There are some things that mostly work in your favor as you build larger: You can use relatively thinner rods and issues with bearings also work in your favor. Counterbalance the piston and counterbalance the displacer ! In this size, the regenerator is remarkably effective and therefore important.

As far as the displacer chamber goes. It is easier to build square than round and you can use wood to good effect ! It much easier ! You can put in a couple of viewing windows, if you want. I just finished a square engine, about 11" x 11". Having a somewhat thicker wall for the displacer chamber also makes it easier to seal but on a larger engine it will add more cost for gasket material but in such a low temperture range as the one you propose, neoprene should work fine and it is very inexpensive.

Alfista





Ian S C
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Re: Large LTD Diaphragm Gamma Stirling Questions

Post by Ian S C » Tue Mar 20, 2018 6:40 am

My LTD motor has a power cylinder 15/16" bore x 1/2" stroke, the displacer is 6 1/2" x 1/2" stroke. The power piston is cast iron in a cast iron cylinder.
Ian S C
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Alfista
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Re: Large LTD Diaphragm Gamma Stirling Questions

Post by Alfista » Tue Mar 20, 2018 6:59 am



Beautiful engine Ian !! By my calculation, your engine has a 96.17:1 ratio. Does that sound right to you ? I also chose a cast iron piston in a cast iron cylinder for my lastest engine after first trying a bellows. The piston / cylinder arrangement was quite an improvement. After making such an engine, my hat is off to any machinist who can build such a piston and cylinder, given the care and precision required.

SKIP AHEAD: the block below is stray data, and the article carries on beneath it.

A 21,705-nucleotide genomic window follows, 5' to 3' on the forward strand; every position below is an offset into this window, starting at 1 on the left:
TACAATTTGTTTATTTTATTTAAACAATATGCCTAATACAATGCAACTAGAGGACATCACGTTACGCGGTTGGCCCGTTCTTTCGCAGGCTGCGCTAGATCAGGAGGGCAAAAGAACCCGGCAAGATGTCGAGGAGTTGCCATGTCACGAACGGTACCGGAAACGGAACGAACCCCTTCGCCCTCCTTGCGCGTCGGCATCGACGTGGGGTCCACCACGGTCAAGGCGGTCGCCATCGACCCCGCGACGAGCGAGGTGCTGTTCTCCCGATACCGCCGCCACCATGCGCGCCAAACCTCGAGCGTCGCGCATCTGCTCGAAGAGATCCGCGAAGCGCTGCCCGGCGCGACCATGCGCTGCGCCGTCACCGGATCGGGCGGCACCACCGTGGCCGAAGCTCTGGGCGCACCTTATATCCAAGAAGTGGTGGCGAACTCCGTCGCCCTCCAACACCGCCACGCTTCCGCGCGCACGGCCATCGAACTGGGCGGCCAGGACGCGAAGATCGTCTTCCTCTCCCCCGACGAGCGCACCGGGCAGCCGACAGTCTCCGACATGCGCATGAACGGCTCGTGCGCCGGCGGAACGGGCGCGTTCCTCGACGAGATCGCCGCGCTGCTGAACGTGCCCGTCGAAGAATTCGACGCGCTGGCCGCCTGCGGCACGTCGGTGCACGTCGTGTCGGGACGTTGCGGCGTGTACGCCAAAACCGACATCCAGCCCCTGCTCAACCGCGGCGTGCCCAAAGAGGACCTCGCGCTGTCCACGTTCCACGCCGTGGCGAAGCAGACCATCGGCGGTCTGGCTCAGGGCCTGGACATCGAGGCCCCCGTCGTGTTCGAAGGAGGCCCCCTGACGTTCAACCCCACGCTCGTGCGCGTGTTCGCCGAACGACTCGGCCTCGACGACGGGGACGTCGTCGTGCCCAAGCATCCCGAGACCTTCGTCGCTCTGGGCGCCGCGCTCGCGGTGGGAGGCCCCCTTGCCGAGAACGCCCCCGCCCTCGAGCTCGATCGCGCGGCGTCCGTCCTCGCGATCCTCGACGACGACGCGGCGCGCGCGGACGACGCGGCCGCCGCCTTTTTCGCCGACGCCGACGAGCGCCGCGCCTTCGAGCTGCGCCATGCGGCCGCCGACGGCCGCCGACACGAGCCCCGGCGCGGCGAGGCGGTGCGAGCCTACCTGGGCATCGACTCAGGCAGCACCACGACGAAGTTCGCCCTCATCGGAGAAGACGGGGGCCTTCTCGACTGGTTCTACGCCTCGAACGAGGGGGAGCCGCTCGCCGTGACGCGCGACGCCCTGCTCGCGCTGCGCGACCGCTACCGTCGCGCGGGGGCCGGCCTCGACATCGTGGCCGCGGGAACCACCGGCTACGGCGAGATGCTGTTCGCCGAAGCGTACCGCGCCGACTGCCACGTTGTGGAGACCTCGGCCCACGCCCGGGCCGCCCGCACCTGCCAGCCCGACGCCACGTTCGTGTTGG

Wayne


playludesc
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Re: Large LTD Diaphragm Gamma Stirling Questions

Post by playludesc » Tue Mar 20, 2018 10:05 am

Ah, here is the image again. I forgot how much I hate photobucket.

Not shown: the ring around the outside of the displacer will be filled with aluminum wool.

Image
Last edited by playludesc on Tue Mar 20, 2018 10:25 am, edited 1 time in total.

playludesc
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Joined: Sun Mar 04, 2018 10:16 am

Re: LTD displacer to power piston ratios

Post by playludesc » Tue Mar 20, 2018 10:11 am

Alfista wrote:
I would suggest a ratio of 60:1 to 61:1. If you do not read the Senft book on this topic before trying to design your own engine, then you are either a genius or a fool.
Thanks for those numbers! I wanted to get the Senft book, but the budget wasn't there to spend $45 on it. Can you help me clarify what is meant by "swept volume"? Does it mean the total volume of air displaced by the displacer? Or does it mean all the volume occupied by the displacer throughout a full cycle?

Thanks so much for the help!

playludesc
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Re: Large LTD Diaphragm Gamma Stirling Questions

Post by playludesc » Tue Mar 20, 2018 10:24 am

I spent some time thinking about it last night, and I'm pretty sure that a flatter design would be better than the one shown above. The reason being that in my current design, with such a large displacer stroke, the volume of air compared to the area of contact it has with the hot and cold caps is much too large--most of the air won't have a chance to change temperature before the next stroke. This will also let me have a somewhat lighter displacer, which should help with efficiency.

Ian S C
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Re: Large LTD Diaphragm Gamma Stirling Questions

Post by Ian S C » Wed Mar 21, 2018 1:52 am

As far as cylinders go you just need to be able to bore it parallel, round, Then lap the bore to a high finish. You then make the piston, bringing it down in size until it just about fits in the bore, its then a case of polishing it down until it will just slide through the cylinder under its own weight, but when you block the end it stops, or just barely moves. The job takes time, quite a bit of it, but worth taking the trouble.
Ian S C